How to Find Stories for Your Brand Within Your Organization

29 Keys to Source Your Company’s Stories

Help where do I find stories for my marketing?

While it’s easy to say that stories are at the core of marketing, finding these stories may not be so easy. For many marketer’s, your company’s narratives may not be obvious. Or, they may be so familiar to you as an insider that you regard them as “ho-hum” or they may be tucked away in an obscure corner of your organization. You need to get into an inquisitive mindset, like a child listening to a bedtime reading, and think about what is notable in the various aspects of your company, products, brands and employees.

To get started mining your firm’s stories, here’s a list of questions to help get you develop some workable concepts:


  1. How did your company start? Think in terms of your firm’s “once upon a time”.
  2. What adversities did the company overcome, either in its early days or at some other critical point?
  3. What’s a day in the life of your company like?
  4. How did your company do something positive to make life better for its community or customers?
  5. What did your company do to pitch in for a local problem? Think of Walmart’s effectiveness during Katrina.
  6. Does your firm have a special association with a particular holiday? This doesn’t mean a sales promotion.


  1. How did your products come into being? Is there lore around their creation?
  2. How did the company founders start making the products and why? Are there special details that the public doesn’t know?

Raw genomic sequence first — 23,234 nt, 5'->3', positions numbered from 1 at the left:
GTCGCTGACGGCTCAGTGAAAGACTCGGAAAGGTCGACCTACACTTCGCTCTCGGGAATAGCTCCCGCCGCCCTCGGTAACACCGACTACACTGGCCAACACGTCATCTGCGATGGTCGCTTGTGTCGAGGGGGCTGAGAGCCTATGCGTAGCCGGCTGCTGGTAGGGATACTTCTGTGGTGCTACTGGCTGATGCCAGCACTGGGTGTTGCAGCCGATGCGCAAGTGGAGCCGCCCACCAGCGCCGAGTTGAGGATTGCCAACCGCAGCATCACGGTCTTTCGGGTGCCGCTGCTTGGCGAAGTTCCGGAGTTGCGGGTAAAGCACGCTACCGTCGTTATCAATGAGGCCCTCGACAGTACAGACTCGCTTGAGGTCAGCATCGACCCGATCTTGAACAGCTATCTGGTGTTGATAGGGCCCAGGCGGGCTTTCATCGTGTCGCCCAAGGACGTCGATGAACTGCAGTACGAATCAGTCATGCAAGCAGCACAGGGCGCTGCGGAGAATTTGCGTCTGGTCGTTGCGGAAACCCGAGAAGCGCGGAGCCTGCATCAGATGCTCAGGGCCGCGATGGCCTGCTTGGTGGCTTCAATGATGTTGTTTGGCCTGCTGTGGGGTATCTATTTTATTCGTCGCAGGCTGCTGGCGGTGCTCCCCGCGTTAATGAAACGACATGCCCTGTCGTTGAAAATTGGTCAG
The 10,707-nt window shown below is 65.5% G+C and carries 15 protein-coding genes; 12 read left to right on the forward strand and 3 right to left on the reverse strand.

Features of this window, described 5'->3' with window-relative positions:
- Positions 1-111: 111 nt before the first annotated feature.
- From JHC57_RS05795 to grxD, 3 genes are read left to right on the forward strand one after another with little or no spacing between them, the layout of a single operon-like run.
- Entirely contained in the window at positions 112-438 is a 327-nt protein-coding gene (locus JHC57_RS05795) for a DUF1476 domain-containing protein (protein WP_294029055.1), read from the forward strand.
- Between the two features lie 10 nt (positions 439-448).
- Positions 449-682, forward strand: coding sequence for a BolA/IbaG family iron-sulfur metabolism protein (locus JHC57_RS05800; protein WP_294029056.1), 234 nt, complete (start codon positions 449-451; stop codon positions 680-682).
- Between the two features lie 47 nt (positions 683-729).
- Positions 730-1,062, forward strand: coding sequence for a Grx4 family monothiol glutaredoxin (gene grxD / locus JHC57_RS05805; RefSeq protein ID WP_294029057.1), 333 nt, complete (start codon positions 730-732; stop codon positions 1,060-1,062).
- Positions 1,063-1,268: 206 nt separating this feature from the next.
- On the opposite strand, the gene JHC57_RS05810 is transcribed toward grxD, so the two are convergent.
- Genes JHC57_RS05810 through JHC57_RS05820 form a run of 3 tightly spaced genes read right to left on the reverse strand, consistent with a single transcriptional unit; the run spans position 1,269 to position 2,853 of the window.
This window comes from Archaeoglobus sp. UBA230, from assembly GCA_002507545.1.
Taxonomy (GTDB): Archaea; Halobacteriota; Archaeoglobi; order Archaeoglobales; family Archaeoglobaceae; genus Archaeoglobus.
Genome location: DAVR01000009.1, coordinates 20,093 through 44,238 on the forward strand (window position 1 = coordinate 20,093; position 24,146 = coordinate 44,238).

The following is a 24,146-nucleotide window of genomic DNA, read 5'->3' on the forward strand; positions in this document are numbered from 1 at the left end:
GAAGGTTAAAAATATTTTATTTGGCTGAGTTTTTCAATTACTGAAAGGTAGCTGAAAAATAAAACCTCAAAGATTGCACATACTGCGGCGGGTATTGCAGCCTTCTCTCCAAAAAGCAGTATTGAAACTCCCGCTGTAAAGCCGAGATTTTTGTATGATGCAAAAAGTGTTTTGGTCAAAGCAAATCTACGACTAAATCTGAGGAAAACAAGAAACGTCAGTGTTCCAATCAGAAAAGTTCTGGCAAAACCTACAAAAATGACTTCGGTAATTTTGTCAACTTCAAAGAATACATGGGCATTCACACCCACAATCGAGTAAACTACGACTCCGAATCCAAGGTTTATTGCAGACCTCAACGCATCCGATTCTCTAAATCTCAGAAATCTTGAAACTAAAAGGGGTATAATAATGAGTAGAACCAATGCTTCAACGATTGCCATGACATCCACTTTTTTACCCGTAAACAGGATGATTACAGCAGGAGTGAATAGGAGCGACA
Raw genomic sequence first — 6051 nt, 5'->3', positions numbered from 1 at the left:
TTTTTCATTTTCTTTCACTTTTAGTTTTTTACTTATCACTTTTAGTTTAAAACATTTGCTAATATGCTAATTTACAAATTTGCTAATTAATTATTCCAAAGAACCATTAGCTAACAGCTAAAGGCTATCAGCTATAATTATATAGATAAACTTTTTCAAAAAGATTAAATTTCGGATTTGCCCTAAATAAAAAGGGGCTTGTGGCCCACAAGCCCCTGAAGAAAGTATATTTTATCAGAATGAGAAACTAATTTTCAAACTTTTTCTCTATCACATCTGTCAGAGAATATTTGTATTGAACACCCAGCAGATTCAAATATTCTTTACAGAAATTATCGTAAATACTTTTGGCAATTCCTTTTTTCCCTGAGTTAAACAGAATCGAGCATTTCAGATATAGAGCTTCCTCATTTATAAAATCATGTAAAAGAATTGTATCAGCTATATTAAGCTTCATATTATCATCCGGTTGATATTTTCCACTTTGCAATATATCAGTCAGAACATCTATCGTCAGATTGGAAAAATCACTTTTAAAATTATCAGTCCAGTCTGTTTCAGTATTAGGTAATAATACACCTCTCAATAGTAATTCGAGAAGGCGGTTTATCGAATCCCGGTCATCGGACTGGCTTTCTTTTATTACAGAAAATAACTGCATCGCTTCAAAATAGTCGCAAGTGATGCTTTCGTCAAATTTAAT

3. Are there historical events related to your product that are special for  your firm?
  4. Are there special myths or legends related to your products that can be adapted for your company?
  5. Are there any famous people who are associated with your product? Can you embellish the story?
  6. What’s unique about your product that sets it apart from the competition?


  1. What is your brand’s history? Why is it important?
  2. Is your brand associated with any special national or regional events? What are they and why?
  3. Has your brand changed over time? Is there a story related to these changes?
  4. What is the story behind of your brand’s logo?
  5. Does your brand have an official spokesperson? If so, what is the reason for this relationship and what stories are associated with it?
  6. Does your brand appear in any other cultural context? Think of Campbell’s Soup and Andy Warhol
  7. Is there any lore or traditional stories associated with your brand? Why are they important?
  8. Is your brand associated with a cause? If so, what is the story behind this relationship?
  9. Does your brand have a mascot? If so, what is the story behind this association? Think of Geico’s gecko or Corning’s use of the Pink Panther.


  1. What did your company founders do? What inspired them? Can your employees or customers relate to this history?
  2. Have any of your employees done something special for the community?
  3. What are your employees like? Can you do a series of employee profiles?